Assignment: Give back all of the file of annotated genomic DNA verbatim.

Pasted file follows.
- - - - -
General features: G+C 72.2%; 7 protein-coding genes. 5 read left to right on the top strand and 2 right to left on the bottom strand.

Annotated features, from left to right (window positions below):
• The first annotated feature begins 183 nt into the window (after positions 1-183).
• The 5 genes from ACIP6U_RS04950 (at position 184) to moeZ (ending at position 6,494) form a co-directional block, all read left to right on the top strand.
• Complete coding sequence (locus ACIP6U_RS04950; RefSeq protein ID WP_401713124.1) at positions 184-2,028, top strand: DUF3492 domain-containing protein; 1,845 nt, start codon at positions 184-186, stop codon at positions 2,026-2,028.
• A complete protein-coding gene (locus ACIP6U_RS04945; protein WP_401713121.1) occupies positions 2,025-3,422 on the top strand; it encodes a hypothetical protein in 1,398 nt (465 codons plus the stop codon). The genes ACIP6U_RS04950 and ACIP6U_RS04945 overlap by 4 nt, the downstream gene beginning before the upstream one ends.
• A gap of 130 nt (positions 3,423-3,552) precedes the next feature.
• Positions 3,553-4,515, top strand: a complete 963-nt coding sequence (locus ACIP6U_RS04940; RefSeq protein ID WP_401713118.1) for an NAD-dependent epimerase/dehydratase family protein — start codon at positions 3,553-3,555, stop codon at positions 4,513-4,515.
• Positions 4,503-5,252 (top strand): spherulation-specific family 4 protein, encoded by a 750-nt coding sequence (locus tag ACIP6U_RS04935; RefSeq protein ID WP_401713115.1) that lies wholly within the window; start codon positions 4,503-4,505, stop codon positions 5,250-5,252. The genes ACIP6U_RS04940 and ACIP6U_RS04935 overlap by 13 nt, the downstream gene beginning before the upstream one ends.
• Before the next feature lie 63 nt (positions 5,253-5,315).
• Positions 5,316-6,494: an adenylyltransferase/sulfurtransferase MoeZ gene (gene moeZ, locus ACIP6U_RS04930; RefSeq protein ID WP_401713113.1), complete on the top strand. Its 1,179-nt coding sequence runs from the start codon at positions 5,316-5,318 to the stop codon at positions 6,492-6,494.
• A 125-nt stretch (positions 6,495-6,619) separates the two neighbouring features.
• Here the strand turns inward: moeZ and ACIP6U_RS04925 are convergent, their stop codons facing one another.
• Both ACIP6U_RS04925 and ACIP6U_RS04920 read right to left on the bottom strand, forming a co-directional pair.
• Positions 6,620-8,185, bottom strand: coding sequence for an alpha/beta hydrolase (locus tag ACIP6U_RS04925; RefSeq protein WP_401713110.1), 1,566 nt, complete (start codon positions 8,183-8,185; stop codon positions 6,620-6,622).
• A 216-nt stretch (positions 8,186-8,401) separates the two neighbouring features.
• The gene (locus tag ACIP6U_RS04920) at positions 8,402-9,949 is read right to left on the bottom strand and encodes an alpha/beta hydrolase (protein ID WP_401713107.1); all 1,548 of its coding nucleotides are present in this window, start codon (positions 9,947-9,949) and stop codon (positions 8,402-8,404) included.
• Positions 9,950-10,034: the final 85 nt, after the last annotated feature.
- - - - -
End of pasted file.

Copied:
General features: G+C 72.2%; 7 protein-coding genes. 5 read left to right on the top strand and 2 right to left on the bottom strand.

Annotated features, from left to right (window positions below):
• The first annotated feature begins 183 nt into the window (after positions 1-183).
• The 5 genes from ACIP6U_RS04950 (at position 184) to moeZ (ending at position 6,494) form a co-directional block, all read left to right on the top strand.
• Complete coding sequence (locus ACIP6U_RS04950; RefSeq protein ID WP_401713124.1) at positions 184-2,028, top strand: DUF3492 domain-containing protein; 1,845 nt, start codon at positions 184-186, stop codon at positions 2,026-2,028.
• A complete protein-coding gene (locus ACIP6U_RS04945; protein WP_401713121.1) occupies positions 2,025-3,422 on the top strand; it encodes a hypothetical protein in 1,398 nt (465 codons plus the stop codon). The genes ACIP6U_RS04950 and ACIP6U_RS04945 overlap by 4 nt, the downstream gene beginning before the upstream one ends.
• A gap of 130 nt (positions 3,423-3,552) precedes the next feature.
• Positions 3,553-4,515, top strand: a complete 963-nt coding sequence (locus ACIP6U_RS04940; RefSeq protein ID WP_401713118.1) for an NAD-dependent epimerase/dehydratase family protein — start codon at positions 3,553-3,555, stop codon at positions 4,513-4,515.
• Positions 4,503-5,252 (top strand): spherulation-specific family 4 protein, encoded by a 750-nt coding sequence (locus tag ACIP6U_RS04935; RefSeq protein ID WP_401713115.1) that lies wholly within the window; start codon positions 4,503-4,505, stop codon positions 5,250-5,252. The genes ACIP6U_RS04940 and ACIP6U_RS04935 overlap by 13 nt, the downstream gene beginning before the upstream one ends.
• Before the next feature lie 63 nt (positions 5,253-5,315).
• Positions 5,316-6,494: an adenylyltransferase/sulfurtransferase MoeZ gene (gene moeZ, locus ACIP6U_RS04930; RefSeq protein ID WP_401713113.1), complete on the top strand. Its 1,179-nt coding sequence runs from the start codon at positions 5,316-5,318 to the stop codon at positions 6,492-6,494.
• A 125-nt stretch (positions 6,495-6,619) separates the two neighbouring features.
• Here the strand turns inward: moeZ and ACIP6U_RS04925 are convergent, their stop codons facing one another.
• Both ACIP6U_RS04925 and ACIP6U_RS04920 read right to left on the bottom strand, forming a co-directional pair.
• Positions 6,620-8,185, bottom strand: coding sequence for an alpha/beta hydrolase (locus tag ACIP6U_RS04925; RefSeq protein WP_401713110.1), 1,566 nt, complete (start codon positions 8,183-8,185; stop codon positions 6,620-6,622).
• A 216-nt stretch (positions 8,186-8,401) separates the two neighbouring features.
• The gene (locus tag ACIP6U_RS04920) at positions 8,402-9,949 is read right to left on the bottom strand and encodes an alpha/beta hydrolase (protein ID WP_401713107.1); all 1,548 of its coding nucleotides are present in this window, start codon (positions 9,947-9,949) and stop codon (positions 8,402-8,404) included.
• Positions 9,950-10,034: the final 85 nt, after the last annotated feature.